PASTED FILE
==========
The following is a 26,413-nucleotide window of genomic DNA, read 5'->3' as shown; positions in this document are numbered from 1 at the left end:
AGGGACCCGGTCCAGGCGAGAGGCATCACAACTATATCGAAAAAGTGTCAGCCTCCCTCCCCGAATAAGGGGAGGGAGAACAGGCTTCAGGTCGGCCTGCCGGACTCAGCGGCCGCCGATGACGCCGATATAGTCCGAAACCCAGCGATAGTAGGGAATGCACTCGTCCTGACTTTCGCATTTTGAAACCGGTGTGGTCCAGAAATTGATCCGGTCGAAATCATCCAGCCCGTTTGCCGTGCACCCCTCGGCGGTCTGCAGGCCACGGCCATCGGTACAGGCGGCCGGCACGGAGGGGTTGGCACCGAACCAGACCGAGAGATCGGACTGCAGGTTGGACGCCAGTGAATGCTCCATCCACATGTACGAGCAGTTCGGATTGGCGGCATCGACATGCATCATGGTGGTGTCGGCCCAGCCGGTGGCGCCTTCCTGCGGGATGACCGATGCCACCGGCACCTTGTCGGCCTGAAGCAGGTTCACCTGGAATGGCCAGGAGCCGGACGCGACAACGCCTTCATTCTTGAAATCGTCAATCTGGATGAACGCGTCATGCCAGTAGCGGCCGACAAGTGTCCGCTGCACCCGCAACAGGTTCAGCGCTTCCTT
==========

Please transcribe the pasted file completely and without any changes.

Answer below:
The following is a 26,413-nucleotide window of genomic DNA, read 5'->3' as shown; positions in this document are numbered from 1 at the left end:
AGGGACCCGGTCCAGGCGAGAGGCATCACAACTATATCGAAAAAGTGTCAGCCTCCCTCCCCGAATAAGGGGAGGGAGAACAGGCTTCAGGTCGGCCTGCCGGACTCAGCGGCCGCCGATGACGCCGATATAGTCCGAAACCCAGCGATAGTAGGGAATGCACTCGTCCTGACTTTCGCATTTTGAAACCGGTGTGGTCCAGAAATTGATCCGGTCGAAATCATCCAGCCCGTTTGCCGTGCACCCCTCGGCGGTCTGCAGGCCACGGCCATCGGTACAGGCGGCCGGCACGGAGGGGTTGGCACCGAACCAGACCGAGAGATCGGACTGCAGGTTGGACGCCAGTGAATGCTCCATCCACATGTACGAGCAGTTCGGATTGGCGGCATCGACATGCATCATGGTGGTGTCGGCCCAGCCGGTGGCGCCTTCCTGCGGGATGACCGATGCCACCGGCACCTTGTCGGCCTGAAGCAGGTTCACCTGGAATGGCCAGGAGCCGGACGCGACAACGCCTTCATTCTTGAAATCGTCAATCTGGATGAACGCGTCATGCCAGTAGCGGCCGACAAGTGTCCGCTGCACCCGCAACAGGTTCAGCGCTTCCTT